Up to 30% of medicines in developing countries are #fakemeds
UCL School of Pharmacy
My name is Clement Mak and I am a third year pharmacy student studying in London, United Kingdom. I am pursuing a career in pharmacy because I want to provide the best medical treatments and advice to patients. Due to the high level of patient interactions and accessibility to pharmacies, pharmacists have become one of the most trusted and respected healthcare professionals by the public. Thus, a crucial responsibility for pharmacists is to ensure that patients receive the genuine medications.
I was born in Hong Kong and raised in Canada. After hearing a lecture on fake medicines at my university, my view on this subject matter changed drastically as I discovered that this public health concern was a lot closer to us than I thought.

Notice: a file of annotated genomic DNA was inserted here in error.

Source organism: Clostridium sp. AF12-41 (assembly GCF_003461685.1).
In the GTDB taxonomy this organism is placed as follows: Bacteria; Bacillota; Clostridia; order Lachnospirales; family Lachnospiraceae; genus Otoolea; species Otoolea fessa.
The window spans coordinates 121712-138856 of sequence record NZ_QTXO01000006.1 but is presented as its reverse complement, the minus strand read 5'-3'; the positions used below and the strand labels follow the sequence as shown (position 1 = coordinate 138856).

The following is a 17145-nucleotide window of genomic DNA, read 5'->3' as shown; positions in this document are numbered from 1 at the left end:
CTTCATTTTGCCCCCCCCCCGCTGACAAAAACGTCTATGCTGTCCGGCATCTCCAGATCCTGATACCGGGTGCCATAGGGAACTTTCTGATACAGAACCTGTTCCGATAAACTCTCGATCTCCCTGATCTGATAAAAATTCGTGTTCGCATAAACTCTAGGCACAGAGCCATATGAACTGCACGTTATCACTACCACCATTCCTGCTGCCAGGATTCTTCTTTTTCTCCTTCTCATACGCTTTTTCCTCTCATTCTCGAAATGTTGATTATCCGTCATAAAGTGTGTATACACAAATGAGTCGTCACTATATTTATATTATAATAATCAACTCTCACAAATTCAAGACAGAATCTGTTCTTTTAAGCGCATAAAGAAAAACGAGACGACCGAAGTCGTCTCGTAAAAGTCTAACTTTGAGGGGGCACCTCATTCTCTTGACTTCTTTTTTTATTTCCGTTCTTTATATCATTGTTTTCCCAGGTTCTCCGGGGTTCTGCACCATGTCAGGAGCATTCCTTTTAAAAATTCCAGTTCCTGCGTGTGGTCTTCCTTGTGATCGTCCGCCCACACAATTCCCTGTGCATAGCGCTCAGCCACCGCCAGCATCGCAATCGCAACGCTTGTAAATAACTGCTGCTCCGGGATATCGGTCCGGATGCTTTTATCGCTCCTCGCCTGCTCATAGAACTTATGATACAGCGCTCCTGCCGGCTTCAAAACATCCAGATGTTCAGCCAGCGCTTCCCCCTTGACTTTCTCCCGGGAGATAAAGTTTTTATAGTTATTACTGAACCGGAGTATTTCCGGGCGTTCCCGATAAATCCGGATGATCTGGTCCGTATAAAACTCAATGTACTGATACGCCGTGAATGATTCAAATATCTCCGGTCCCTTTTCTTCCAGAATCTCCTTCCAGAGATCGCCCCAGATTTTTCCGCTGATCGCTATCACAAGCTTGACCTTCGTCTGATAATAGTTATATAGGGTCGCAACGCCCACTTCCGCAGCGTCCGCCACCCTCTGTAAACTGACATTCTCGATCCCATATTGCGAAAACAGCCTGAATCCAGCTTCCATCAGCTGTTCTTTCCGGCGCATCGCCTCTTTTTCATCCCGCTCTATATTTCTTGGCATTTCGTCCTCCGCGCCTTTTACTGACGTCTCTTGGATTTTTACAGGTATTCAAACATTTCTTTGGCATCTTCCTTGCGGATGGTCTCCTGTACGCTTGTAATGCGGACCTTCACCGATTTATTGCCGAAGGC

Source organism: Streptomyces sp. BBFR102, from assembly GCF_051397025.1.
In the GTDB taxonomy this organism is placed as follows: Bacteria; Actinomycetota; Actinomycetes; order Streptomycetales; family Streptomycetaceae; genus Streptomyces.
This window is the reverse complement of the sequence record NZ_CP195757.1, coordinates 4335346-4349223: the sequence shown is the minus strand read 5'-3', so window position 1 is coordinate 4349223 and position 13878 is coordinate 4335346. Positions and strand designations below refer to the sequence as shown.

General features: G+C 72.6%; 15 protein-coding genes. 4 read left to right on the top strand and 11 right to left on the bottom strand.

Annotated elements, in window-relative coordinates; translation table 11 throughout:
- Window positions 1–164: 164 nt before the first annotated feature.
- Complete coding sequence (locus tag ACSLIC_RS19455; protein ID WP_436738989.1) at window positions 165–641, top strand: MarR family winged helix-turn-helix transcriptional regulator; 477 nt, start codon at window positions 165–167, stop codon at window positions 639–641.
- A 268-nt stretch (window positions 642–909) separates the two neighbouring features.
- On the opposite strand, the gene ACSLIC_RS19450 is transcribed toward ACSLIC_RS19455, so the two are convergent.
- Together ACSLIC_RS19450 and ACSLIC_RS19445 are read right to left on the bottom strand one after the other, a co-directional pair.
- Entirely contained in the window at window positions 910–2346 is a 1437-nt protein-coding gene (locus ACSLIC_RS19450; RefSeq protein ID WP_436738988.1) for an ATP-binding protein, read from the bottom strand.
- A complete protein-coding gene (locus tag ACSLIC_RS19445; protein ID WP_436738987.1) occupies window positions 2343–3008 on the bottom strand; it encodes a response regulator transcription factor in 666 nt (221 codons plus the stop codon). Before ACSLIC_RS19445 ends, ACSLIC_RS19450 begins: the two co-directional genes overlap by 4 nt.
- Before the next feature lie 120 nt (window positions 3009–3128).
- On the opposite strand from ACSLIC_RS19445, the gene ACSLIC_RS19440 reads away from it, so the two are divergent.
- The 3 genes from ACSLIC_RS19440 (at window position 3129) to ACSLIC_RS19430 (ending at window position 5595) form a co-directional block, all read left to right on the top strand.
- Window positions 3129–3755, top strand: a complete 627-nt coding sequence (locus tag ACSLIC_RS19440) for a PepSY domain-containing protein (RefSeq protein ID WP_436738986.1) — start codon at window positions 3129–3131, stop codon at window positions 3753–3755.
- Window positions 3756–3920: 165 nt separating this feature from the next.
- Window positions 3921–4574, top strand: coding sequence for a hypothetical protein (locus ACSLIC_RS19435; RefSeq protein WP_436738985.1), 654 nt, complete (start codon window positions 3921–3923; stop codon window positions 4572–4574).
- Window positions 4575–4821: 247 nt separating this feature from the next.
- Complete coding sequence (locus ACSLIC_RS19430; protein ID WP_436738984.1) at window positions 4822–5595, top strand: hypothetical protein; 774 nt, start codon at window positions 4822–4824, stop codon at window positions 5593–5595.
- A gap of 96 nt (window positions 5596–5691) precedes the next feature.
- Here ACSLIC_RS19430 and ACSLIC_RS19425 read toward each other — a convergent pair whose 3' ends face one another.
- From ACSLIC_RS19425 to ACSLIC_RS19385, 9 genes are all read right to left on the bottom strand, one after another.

Criminals have started to use the internet to distribute these problematic medicines. They grasp the public’s attention by offering these drugs at a lower price or without the need of a prescription. The health of these patients would potentially be jeopardized if they were to take these medications.
Everyone deserves to receive the same level of excellent medical care. Thus, fake medicines have harmed social justice and equity in society. Pharmacists have the perfect platform to make a positive influence as they are the medicine experts to whom the public turns. Fighting this battle will not be a simple task, but it is up to us, the future pharmacists and healthcare professionals, to do all we can to raise awareness of the danger of counterfeit medicines and to safeguard the public.